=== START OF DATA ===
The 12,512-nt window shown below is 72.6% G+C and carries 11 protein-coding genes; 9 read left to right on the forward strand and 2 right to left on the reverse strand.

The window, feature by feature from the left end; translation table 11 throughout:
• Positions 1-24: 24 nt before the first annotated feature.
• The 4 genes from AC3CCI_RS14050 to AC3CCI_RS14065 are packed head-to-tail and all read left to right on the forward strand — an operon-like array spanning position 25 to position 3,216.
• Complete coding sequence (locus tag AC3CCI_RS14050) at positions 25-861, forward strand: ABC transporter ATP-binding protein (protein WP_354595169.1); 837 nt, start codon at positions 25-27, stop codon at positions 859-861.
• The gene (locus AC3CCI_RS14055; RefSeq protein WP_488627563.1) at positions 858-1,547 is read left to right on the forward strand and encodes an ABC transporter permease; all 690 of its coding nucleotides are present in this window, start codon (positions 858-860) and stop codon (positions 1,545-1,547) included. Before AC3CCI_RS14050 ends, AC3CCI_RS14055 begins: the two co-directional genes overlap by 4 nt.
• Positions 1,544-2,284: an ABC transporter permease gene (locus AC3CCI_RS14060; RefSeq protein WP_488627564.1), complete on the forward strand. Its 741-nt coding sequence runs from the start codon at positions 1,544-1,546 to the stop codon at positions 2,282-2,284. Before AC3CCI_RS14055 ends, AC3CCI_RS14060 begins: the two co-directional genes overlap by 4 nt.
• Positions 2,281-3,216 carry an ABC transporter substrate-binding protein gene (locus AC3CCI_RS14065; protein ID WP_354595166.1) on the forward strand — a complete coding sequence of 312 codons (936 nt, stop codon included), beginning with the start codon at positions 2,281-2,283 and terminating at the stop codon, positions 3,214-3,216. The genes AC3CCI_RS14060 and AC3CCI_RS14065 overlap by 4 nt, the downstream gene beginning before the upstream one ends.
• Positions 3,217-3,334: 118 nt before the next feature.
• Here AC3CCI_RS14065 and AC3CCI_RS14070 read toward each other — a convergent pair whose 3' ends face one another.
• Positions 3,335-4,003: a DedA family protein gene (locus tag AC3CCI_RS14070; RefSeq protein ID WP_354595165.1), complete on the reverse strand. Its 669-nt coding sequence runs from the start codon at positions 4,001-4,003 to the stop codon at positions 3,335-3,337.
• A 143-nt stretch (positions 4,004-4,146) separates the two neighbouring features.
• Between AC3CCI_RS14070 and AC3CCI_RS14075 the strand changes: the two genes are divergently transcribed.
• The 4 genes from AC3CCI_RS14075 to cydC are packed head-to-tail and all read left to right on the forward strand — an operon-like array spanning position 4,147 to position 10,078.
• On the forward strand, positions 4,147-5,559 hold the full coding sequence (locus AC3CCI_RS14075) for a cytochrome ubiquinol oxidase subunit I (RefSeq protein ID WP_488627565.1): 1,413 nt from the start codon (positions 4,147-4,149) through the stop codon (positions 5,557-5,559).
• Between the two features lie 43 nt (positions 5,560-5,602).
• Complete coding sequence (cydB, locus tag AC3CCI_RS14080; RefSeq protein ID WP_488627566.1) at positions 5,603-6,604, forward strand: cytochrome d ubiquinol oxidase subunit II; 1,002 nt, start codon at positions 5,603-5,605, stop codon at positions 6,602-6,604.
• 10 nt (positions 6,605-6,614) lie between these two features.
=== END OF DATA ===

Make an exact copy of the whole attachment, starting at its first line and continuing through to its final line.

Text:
The 12,512-nt window shown below is 72.6% G+C and carries 11 protein-coding genes; 9 read left to right on the forward strand and 2 right to left on the reverse strand.

The window, feature by feature from the left end; translation table 11 throughout:
• Positions 1-24: 24 nt before the first annotated feature.
• The 4 genes from AC3CCI_RS14050 to AC3CCI_RS14065 are packed head-to-tail and all read left to right on the forward strand — an operon-like array spanning position 25 to position 3,216.
• Complete coding sequence (locus tag AC3CCI_RS14050) at positions 25-861, forward strand: ABC transporter ATP-binding protein (protein WP_354595169.1); 837 nt, start codon at positions 25-27, stop codon at positions 859-861.
• The gene (locus AC3CCI_RS14055; RefSeq protein WP_488627563.1) at positions 858-1,547 is read left to right on the forward strand and encodes an ABC transporter permease; all 690 of its coding nucleotides are present in this window, start codon (positions 858-860) and stop codon (positions 1,545-1,547) included. Before AC3CCI_RS14050 ends, AC3CCI_RS14055 begins: the two co-directional genes overlap by 4 nt.
• Positions 1,544-2,284: an ABC transporter permease gene (locus AC3CCI_RS14060; RefSeq protein WP_488627564.1), complete on the forward strand. Its 741-nt coding sequence runs from the start codon at positions 1,544-1,546 to the stop codon at positions 2,282-2,284. Before AC3CCI_RS14055 ends, AC3CCI_RS14060 begins: the two co-directional genes overlap by 4 nt.
• Positions 2,281-3,216 carry an ABC transporter substrate-binding protein gene (locus AC3CCI_RS14065; protein ID WP_354595166.1) on the forward strand — a complete coding sequence of 312 codons (936 nt, stop codon included), beginning with the start codon at positions 2,281-2,283 and terminating at the stop codon, positions 3,214-3,216. The genes AC3CCI_RS14060 and AC3CCI_RS14065 overlap by 4 nt, the downstream gene beginning before the upstream one ends.
• Positions 3,217-3,334: 118 nt before the next feature.
• Here AC3CCI_RS14065 and AC3CCI_RS14070 read toward each other — a convergent pair whose 3' ends face one another.
• Positions 3,335-4,003: a DedA family protein gene (locus tag AC3CCI_RS14070; RefSeq protein ID WP_354595165.1), complete on the reverse strand. Its 669-nt coding sequence runs from the start codon at positions 4,001-4,003 to the stop codon at positions 3,335-3,337.
• A 143-nt stretch (positions 4,004-4,146) separates the two neighbouring features.
• Between AC3CCI_RS14070 and AC3CCI_RS14075 the strand changes: the two genes are divergently transcribed.
• The 4 genes from AC3CCI_RS14075 to cydC are packed head-to-tail and all read left to right on the forward strand — an operon-like array spanning position 4,147 to position 10,078.
• On the forward strand, positions 4,147-5,559 hold the full coding sequence (locus AC3CCI_RS14075) for a cytochrome ubiquinol oxidase subunit I (RefSeq protein ID WP_488627565.1): 1,413 nt from the start codon (positions 4,147-4,149) through the stop codon (positions 5,557-5,559).
• Between the two features lie 43 nt (positions 5,560-5,602).
• Complete coding sequence (cydB, locus tag AC3CCI_RS14080; RefSeq protein ID WP_488627566.1) at positions 5,603-6,604, forward strand: cytochrome d ubiquinol oxidase subunit II; 1,002 nt, start codon at positions 5,603-5,605, stop codon at positions 6,602-6,604.
• 10 nt (positions 6,605-6,614) lie between these two features.